Montreal is a tough market even when times are good. And for the Canadiens right now, times are quite the opposite of good.
They have one win in six games and even that was in a shootout, so their opponents have taken 15 of a possible 16 points against them. This was a team many considered to be one of the best in the East, and instead they’re dead last in the conference, by a decent margin.
On the surface, the problem is easy to diagnose: They’re shooting 4 percent and getting .877 goaltending. That’ll lose you a lot of games. Pretty simple, right?
Because like any Claude Julien team, they’re very good at taking more shots than their opponents, and things just aren’t going well for them in terms of the outcomes of those shots. But if you watch a Canadiens game, you see that they’re doing things a little like the Kings used to: They’re just taking a lot of attempts, and they aren’t particularly picky about where those shots come from.
Some people — usually, the chronically wrong kind — call this “gaming corsi” and say coaches do it to make their underlying numbers look better than they actually are. That, in turn, gives them plausible deniability if the team sucks, which, hey, the Canadiens sure seem to right now. At 5-on-5, the Habs take the third-most attempts per 60 of any team in the league, but are only eighth in expected goals, meaning that the quality of those shots isn’t quite consistent with the rate at which they happen. Both numbers are elite, however.
Meanwhile, the revamped Habs defense is submediocre, conceding the 19th-most shots per hour and giving up some high-quality looks, to the tune of the sixth-worst xGA/60 in the league.
Certainly these are issues to work on, but they don’t lead to anything resembling the results the Canadiens have gotten to this point. In terms of expected-goal plus-minus, they’re minus-0.03 at 5-on-5 and minus-1.4 overall. That means they “should have” given up about a goal and a half more than they’ve scored, which should put them at roughly .500 for the season, instead of being off to the second-worst start in the league and already being minus-21 in goals. That is to say, they’ve allowed about 19 more goals than they should have. Which is a lot.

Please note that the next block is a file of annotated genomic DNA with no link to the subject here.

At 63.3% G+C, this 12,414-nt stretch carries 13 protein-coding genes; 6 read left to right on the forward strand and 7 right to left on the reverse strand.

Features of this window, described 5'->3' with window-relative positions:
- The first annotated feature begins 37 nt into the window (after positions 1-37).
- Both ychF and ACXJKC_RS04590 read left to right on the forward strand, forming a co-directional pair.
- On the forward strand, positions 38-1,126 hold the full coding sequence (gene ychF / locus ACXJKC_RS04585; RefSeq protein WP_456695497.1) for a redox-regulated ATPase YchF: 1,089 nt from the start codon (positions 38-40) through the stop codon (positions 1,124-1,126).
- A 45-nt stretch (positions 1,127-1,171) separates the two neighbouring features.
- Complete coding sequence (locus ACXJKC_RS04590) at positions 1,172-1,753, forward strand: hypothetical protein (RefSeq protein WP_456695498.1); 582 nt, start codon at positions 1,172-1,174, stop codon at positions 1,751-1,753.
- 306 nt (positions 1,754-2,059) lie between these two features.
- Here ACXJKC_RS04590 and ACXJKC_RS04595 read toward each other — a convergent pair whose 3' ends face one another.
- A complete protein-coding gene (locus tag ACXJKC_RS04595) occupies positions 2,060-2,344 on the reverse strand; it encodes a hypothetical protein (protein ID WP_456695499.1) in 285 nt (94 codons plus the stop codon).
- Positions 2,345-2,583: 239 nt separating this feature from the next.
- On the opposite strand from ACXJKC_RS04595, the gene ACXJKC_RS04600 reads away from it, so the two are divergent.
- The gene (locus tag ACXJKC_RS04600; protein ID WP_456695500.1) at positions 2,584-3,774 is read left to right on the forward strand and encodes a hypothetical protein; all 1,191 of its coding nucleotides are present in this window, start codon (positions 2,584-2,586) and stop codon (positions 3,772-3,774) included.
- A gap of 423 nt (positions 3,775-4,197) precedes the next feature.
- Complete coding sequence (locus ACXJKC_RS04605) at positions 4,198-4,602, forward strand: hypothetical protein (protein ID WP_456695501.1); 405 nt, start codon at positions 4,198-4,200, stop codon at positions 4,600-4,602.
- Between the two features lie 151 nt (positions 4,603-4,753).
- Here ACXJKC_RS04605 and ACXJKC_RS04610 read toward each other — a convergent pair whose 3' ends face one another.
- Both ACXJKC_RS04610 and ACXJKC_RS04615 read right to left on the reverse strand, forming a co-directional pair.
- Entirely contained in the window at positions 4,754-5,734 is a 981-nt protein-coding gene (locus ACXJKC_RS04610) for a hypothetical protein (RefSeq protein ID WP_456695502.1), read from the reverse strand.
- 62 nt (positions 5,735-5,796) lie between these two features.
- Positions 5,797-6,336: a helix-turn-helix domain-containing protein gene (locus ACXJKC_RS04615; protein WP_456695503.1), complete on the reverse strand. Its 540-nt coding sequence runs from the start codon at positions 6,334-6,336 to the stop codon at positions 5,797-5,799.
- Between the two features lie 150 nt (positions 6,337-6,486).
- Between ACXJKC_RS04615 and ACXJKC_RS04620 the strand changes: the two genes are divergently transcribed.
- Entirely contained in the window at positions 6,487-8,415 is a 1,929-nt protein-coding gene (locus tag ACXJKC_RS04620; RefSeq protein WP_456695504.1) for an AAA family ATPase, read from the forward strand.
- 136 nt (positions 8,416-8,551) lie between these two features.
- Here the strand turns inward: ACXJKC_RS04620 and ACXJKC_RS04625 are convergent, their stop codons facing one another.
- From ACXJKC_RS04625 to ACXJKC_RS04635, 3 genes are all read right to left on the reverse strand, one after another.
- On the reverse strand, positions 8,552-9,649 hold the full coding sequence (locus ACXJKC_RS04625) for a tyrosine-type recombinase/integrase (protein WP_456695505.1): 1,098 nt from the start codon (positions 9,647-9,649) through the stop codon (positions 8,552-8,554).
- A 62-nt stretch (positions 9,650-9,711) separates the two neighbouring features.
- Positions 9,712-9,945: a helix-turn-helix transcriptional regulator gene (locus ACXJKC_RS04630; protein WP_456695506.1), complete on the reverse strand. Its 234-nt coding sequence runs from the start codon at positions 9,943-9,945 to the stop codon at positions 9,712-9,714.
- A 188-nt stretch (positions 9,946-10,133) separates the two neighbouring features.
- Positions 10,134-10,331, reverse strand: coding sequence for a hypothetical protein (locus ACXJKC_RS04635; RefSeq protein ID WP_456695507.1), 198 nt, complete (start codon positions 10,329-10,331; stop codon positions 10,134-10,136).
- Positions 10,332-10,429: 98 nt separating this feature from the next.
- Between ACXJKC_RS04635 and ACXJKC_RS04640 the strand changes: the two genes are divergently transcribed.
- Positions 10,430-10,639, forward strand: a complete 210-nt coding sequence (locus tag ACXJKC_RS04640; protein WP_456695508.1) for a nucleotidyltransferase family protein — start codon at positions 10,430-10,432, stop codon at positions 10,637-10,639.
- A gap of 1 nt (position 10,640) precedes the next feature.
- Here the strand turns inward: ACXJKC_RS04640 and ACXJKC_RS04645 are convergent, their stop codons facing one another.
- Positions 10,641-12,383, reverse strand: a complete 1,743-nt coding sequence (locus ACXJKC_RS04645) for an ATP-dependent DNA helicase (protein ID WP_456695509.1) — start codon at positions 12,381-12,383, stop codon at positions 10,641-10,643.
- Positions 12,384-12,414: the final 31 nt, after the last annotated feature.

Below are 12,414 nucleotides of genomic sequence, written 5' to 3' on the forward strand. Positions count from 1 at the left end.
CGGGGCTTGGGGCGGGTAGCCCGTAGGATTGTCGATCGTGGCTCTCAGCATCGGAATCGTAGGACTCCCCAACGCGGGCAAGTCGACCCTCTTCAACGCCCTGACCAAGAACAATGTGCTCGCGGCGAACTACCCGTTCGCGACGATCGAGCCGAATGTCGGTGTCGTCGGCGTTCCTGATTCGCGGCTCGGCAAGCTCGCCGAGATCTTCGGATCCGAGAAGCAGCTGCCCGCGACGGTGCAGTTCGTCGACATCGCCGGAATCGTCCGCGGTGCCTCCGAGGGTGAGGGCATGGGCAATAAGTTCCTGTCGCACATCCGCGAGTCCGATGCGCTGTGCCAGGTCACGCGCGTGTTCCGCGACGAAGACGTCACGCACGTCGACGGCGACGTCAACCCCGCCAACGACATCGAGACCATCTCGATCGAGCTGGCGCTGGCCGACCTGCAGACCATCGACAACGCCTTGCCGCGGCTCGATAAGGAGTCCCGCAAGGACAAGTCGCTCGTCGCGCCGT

I’m not going to sit here and try to relitigate for the millionth time whether a particular team is going to have a PDO that starts with “91” or even “95” all season. They are self-evidently much better than this. You can think what you want about the long-term prospects for Carey Price’s brand new contract, but you don’t typically see a guy’s talents diminish to the point that you lose 50 points of save percentage in a single summer. Pretty sure that’s not how aging curves work.
Likewise, the Canadiens were likely to struggle a bit more offensively this season than last, simply because of some of the talent they lost, and Jonathan Drouin wasn’t going to paper over everything. But Max Pacioretty, who’s fourth in the league in goals and 21st in points since the start of 2013-14 didn’t suddenly become a guy who can only score one goal and no assists in eight games.
It is worth asking if, given how things went for the Bruins last season, a Claude Julien system ends up being a lot like a Darryl Sutter system in the modern NHL, where you control a big chunk of the possession but have a lot more trouble converting than the average team. Much like everything went wrong offensively for the Kings and Bruins for much of last season, maybe this is symptomatic. But as was the argument with Sutter before he got canned, all you can do is put your team in a position to succeed as much as possible.
You cannot understate the role Marc Bergevin has played in making the Canadiens worse over the last few years, and anyway, it’s not like Julien is coaching for his job. He just signed a five-year deal, so he’s doing what any coach should do: Putting his team in the best position to win. Whether guys have the talent and luck to execute is another story entirely.
The other thing to keep in mind here is that these are the worst games of Price’s career since an 11-game stretch in the lockout-shortened season, when he went .865 over nine games right before the playoffs started. The next season he went .927 and the one after that he was the MVP. The point is, yeah, Price is in a slump right now and no one can score, but how long can you reasonably expect either of those conditions to last? You have Price, who, granted, is 30 at this point, playing his worst hockey in almost five years sandwiching the best 200 or so games any goalie has had in modern hockey (.928 from 2013-14 to 2016-17).
That’s the issue about that expected-goals number, too. Price isn’t a league-average goalie or really anything close, so he should consistently outperform his team’s xGA number. So why are we assuming this is going to last, unless we’re actively choosing to be disingenuous.